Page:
A contractor has been found liable for the costs of replacing combustible cladding on a tower block and paying for a waking fire watch in the first post-Grenfell fire safety judgement.
Martlet Homes, the social-housing owner of five high-rise residential tower blocks in Hampshire, appointed Mulalley & Co to refurbish the blocks in 2005 on a design and build contract. As part of the project, Mulalley installed StoTherm Classic K external wall cladding.
Martlet brought a claim against Mulalley alleging breach of contract for installing cladding which did not comply with building regulations at the time and for defective workmanship. Martlet also claimed for the costs of a waking fire watch during the period in which the cladding was being removed.
The hard-fought claim had been subject to earlier court hearings on causation, the admissibility of amendments to the original claim and the limitation period (see Brunel News May 2022).
In its defence, Mulalley argued that Martlet had replaced the cladding at its own cost as it had an obligation to do so due to heightened specification needed post-Grenfell, rather than defects in its work. It also argued that the cladding met building regulations standards at the time it was installed.
The judge found for Martlet in both its defective workmanship and breach of contract claims, ruling the cladding system did not meet the relevant British Standard in force at the time. He also decided that Martlet was entitled to recover the costs of the waking watch.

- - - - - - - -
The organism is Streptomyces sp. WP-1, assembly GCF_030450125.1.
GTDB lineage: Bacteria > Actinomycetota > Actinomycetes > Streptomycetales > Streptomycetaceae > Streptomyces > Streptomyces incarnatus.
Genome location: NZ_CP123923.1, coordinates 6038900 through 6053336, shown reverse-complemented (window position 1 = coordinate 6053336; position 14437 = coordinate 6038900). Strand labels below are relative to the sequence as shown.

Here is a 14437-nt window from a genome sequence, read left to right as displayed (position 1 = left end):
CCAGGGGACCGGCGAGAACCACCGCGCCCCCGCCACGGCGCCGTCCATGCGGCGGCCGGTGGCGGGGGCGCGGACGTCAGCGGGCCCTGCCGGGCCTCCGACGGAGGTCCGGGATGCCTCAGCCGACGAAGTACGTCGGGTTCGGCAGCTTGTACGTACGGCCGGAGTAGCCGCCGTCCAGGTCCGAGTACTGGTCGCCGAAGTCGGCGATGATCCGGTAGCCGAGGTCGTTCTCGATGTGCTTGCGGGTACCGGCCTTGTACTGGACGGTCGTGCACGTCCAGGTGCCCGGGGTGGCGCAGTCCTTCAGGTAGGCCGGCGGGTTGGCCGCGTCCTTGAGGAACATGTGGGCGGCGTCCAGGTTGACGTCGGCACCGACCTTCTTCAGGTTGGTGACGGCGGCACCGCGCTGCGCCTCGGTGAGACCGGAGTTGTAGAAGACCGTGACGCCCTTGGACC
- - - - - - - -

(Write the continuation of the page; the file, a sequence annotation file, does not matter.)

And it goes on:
“Whether the breach is the installation breach or the specification breach or – as I have found – both, it is plain that the need for temporary fire-safety measures to be taken pending a permanent solution is a natural or a reasonably contemplated consequence of such breach,” said His Honour Judge Steven Davies in awarding Martlet around £8 million in damages.
James Burgoyne, Divisional Director – Claims & Technical, Brunel Professions says: “This case will set a precedent for many future cladding claims and building owners will be pleased to see they are likely to be able to recover the costs of setting up waking-watches as well as remedial works. The judge’s treatment of the British Board of Agrement certificate in considering the issues in this case is also of wider interest.”